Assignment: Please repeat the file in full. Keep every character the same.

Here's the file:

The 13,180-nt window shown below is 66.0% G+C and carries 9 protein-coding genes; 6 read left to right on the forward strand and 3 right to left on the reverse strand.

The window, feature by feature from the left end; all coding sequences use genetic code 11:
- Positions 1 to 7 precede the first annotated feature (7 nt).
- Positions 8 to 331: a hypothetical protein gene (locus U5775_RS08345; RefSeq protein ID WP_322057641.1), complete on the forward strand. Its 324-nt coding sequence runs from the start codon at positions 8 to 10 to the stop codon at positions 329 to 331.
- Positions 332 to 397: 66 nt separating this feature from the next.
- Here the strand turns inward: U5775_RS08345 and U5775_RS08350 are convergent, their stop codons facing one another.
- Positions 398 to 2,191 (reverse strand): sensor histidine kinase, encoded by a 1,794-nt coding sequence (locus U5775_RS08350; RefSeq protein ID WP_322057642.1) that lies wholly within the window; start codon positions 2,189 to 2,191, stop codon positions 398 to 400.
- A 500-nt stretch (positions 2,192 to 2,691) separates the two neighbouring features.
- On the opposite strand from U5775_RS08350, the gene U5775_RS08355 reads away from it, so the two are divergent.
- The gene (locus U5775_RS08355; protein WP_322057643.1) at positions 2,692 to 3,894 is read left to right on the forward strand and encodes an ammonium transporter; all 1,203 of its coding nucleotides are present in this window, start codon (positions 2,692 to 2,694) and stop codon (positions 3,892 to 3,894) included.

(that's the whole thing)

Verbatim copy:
The 13,180-nt window shown below is 66.0% G+C and carries 9 protein-coding genes; 6 read left to right on the forward strand and 3 right to left on the reverse strand.

The window, feature by feature from the left end; all coding sequences use genetic code 11:
- Positions 1 to 7 precede the first annotated feature (7 nt).
- Positions 8 to 331: a hypothetical protein gene (locus U5775_RS08345; RefSeq protein ID WP_322057641.1), complete on the forward strand. Its 324-nt coding sequence runs from the start codon at positions 8 to 10 to the stop codon at positions 329 to 331.
- Positions 332 to 397: 66 nt separating this feature from the next.
- Here the strand turns inward: U5775_RS08345 and U5775_RS08350 are convergent, their stop codons facing one another.
- Positions 398 to 2,191 (reverse strand): sensor histidine kinase, encoded by a 1,794-nt coding sequence (locus U5775_RS08350; RefSeq protein ID WP_322057642.1) that lies wholly within the window; start codon positions 2,189 to 2,191, stop codon positions 398 to 400.
- A 500-nt stretch (positions 2,192 to 2,691) separates the two neighbouring features.
- On the opposite strand from U5775_RS08350, the gene U5775_RS08355 reads away from it, so the two are divergent.
- The gene (locus U5775_RS08355; protein WP_322057643.1) at positions 2,692 to 3,894 is read left to right on the forward strand and encodes an ammonium transporter; all 1,203 of its coding nucleotides are present in this window, start codon (positions 2,692 to 2,694) and stop codon (positions 3,892 to 3,894) included.